Necrophagist - Epitaph

8 songs
32:54 minutes
***** *****
Relapse / Suburban


How many times have we read already on record label info sheets that this or that band are reinventing the genre and going where no one has dared to go before? And when it comes to a death metal band called Necrophagist, you might be more than doubtful at first, expecting gruesome grindcore noise. But beware, these guys are truly something else. Progressive death metal has been done before, with the genre having been defined by the likes of Death and Morbid Angel. Cynic took it also to different regions, although they were not death metal in the strictest sense of the word anymore, and the equally amazing Atheist and Pestilence were always closer to their thrash roots. Which leaves us with Necrophagist, who until now only did a self-released debut in the very late Nineties. This means that Epitaph took five years in the making, and it's worth every one of it. Already the opener Stabwound combines blast speed metal with the wickedest guitar rhythm work I have ever heard in a metal band. The next song The Stillborn One surprises with guitar soloing you wouldn't expect from a death metal band, as if Yngwie Malmsteen had chosen the extreme metal route. From there on it's more of the same, but in such a high quality that can't stop listening anymore, and I recommend that you turn the volume as high up as your neighbours allow, because the louder you listen to this, the more effective it becomes. The production is totally over-the-top, with every instrument getting the same attention, enabling you to concentrate on every aspect of this genre-breaking record. Only Ash Remains surprises at the end with a little classical melody, although I can't remember where from.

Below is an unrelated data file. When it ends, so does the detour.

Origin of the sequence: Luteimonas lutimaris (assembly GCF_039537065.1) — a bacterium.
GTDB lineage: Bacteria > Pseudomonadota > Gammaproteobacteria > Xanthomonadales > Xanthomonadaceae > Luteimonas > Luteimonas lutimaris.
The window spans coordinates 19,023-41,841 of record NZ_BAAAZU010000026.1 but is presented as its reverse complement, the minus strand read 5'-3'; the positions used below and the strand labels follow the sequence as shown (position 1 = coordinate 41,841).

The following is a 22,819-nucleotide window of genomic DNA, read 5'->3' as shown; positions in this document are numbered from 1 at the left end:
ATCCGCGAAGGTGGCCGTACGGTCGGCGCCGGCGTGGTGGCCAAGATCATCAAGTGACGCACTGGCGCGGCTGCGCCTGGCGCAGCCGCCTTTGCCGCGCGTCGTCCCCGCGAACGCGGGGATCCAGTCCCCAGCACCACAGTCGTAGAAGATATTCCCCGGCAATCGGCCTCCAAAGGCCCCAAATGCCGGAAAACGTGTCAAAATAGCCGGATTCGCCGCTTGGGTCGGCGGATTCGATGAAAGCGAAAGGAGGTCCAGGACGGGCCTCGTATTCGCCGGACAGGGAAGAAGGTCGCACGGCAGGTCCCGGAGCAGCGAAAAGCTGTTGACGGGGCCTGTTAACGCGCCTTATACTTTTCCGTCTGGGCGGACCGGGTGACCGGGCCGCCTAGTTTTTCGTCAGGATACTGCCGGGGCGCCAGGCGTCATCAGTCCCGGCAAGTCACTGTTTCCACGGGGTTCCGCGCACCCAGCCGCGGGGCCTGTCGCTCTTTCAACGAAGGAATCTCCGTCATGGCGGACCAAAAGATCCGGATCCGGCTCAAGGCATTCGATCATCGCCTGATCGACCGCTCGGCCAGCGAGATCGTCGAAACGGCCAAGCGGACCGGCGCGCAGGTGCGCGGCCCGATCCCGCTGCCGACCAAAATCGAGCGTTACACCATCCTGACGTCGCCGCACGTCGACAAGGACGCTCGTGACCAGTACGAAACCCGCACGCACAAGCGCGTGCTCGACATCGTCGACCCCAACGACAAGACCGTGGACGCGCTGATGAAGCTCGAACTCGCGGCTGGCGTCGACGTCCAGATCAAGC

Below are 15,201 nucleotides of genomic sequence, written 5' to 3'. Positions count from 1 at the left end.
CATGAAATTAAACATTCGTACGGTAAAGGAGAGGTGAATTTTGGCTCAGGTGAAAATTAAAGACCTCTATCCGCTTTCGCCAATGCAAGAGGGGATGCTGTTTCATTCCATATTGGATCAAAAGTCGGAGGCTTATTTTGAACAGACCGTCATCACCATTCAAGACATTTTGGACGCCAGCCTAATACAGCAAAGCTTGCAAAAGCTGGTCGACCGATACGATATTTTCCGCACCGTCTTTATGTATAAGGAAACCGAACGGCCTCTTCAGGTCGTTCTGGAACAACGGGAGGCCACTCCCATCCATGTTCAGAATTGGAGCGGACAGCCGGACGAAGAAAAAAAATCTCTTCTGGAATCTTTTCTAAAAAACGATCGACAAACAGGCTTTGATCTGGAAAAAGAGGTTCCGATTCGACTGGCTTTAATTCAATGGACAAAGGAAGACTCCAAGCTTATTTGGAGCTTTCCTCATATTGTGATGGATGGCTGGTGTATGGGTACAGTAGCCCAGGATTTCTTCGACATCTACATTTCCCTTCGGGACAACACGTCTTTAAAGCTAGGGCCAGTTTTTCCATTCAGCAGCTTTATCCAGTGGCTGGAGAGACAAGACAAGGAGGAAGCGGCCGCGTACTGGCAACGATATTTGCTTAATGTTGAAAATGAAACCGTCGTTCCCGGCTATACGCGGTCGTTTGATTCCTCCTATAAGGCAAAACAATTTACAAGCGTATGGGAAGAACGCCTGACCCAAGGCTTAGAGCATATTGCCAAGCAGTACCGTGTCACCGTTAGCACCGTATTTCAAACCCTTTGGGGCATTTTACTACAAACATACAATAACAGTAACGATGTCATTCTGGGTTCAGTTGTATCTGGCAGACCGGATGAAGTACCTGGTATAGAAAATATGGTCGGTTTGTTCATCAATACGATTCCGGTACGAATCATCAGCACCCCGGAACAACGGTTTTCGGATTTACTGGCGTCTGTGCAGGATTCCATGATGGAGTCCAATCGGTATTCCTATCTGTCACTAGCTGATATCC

Just being progressive isn't what makes this album so groundbreaking, but it helps. The truly fantastic is how Necrophagist combine aggressive death metal, jazzy rhythms and hyper-melodic solo work into a homogenous piece of truly avant-garde metal. And although the album is rather short, this shouldn't prevent you from risking an ear, as some of the best metal albums were even shorter (and I wouldn't even have to mention Reign In Blood here). Epitaph may well prove to be a classic soon, and classics deserve the maximum rating!

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